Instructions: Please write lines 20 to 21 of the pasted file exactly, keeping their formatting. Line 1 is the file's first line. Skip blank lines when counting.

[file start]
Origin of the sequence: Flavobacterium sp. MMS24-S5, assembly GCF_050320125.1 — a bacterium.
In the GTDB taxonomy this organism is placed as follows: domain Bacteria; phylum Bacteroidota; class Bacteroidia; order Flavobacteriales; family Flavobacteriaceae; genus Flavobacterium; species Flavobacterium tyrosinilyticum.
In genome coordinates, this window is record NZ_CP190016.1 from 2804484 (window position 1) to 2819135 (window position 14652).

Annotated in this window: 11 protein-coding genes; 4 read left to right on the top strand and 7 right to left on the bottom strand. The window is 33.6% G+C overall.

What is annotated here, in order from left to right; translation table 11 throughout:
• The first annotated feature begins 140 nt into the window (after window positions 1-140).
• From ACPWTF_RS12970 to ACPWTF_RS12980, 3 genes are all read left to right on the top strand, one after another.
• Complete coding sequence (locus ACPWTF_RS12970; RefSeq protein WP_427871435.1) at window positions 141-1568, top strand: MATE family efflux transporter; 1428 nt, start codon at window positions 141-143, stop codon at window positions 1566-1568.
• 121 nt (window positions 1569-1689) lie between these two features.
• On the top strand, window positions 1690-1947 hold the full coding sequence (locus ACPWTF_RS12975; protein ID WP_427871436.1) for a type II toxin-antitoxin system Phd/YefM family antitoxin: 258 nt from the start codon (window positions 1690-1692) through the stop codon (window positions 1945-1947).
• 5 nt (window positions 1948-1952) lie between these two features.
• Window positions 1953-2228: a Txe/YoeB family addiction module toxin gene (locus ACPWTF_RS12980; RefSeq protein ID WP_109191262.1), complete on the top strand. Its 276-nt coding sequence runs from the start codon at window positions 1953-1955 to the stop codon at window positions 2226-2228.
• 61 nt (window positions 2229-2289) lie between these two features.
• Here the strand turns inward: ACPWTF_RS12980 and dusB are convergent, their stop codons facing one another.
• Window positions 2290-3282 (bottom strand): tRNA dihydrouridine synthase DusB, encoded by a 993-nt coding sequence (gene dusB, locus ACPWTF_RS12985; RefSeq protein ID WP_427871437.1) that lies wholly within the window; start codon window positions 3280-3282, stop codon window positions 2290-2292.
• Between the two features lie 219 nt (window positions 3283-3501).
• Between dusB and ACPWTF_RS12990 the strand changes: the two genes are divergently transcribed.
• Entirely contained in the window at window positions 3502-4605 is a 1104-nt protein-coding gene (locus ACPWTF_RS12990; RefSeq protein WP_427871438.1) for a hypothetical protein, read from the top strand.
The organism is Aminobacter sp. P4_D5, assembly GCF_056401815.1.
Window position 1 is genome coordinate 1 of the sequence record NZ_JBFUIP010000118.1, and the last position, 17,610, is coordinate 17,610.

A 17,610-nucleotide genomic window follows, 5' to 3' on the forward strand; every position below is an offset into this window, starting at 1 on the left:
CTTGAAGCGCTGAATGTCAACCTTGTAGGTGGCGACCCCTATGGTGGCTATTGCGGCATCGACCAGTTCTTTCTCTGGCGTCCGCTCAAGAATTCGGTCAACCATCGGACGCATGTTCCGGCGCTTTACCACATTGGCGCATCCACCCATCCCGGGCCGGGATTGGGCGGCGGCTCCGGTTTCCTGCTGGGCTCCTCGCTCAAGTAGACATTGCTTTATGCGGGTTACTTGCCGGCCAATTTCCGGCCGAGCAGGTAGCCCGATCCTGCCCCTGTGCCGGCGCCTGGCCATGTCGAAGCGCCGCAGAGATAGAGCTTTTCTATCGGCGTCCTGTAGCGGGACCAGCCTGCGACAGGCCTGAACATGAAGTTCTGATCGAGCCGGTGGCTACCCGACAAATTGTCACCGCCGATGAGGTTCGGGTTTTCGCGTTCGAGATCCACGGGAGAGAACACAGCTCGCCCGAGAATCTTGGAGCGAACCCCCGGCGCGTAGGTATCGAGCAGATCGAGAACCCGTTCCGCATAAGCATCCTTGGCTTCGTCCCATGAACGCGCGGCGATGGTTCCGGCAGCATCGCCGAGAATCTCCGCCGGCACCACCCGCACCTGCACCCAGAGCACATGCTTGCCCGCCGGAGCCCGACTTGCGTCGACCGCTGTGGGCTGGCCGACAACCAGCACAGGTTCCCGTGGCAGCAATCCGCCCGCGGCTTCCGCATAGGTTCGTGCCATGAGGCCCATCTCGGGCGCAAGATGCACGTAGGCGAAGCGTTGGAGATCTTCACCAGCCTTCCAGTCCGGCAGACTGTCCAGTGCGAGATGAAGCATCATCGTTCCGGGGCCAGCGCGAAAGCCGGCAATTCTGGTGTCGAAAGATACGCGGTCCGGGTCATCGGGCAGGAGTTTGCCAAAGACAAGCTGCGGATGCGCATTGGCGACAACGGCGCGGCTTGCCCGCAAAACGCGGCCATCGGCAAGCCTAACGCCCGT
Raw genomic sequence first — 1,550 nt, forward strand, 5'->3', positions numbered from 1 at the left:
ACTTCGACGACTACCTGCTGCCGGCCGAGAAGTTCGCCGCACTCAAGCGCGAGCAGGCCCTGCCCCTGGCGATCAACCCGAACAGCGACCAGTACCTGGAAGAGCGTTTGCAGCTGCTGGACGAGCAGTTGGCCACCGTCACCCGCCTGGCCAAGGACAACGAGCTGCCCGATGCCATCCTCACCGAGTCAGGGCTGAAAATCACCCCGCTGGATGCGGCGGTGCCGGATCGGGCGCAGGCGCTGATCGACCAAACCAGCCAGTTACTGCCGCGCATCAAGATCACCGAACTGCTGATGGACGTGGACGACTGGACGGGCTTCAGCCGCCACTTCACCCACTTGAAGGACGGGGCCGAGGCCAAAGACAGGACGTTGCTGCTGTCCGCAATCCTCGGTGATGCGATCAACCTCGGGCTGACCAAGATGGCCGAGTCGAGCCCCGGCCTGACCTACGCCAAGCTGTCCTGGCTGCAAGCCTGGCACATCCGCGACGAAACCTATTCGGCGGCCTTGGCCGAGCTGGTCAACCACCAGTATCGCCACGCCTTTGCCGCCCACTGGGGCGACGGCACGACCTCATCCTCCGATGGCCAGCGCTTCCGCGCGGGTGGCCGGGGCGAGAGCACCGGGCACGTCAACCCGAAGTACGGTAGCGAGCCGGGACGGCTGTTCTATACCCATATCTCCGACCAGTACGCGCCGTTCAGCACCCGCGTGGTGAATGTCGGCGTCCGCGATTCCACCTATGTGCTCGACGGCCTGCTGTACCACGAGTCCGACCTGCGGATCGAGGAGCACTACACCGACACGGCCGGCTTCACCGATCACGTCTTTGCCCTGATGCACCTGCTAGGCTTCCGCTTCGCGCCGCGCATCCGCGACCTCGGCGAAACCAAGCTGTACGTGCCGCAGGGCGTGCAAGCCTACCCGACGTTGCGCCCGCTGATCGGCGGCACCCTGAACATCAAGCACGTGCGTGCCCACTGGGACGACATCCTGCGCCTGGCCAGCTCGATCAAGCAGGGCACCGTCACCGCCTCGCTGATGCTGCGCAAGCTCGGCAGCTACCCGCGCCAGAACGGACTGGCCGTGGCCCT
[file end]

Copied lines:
Window position 1 is genome coordinate 1 of the sequence record NZ_JBFUIP010000118.1, and the last position, 17,610, is coordinate 17,610.

A 17,610-nucleotide genomic window follows, 5' to 3' on the forward strand; every position below is an offset into this window, starting at 1 on the left: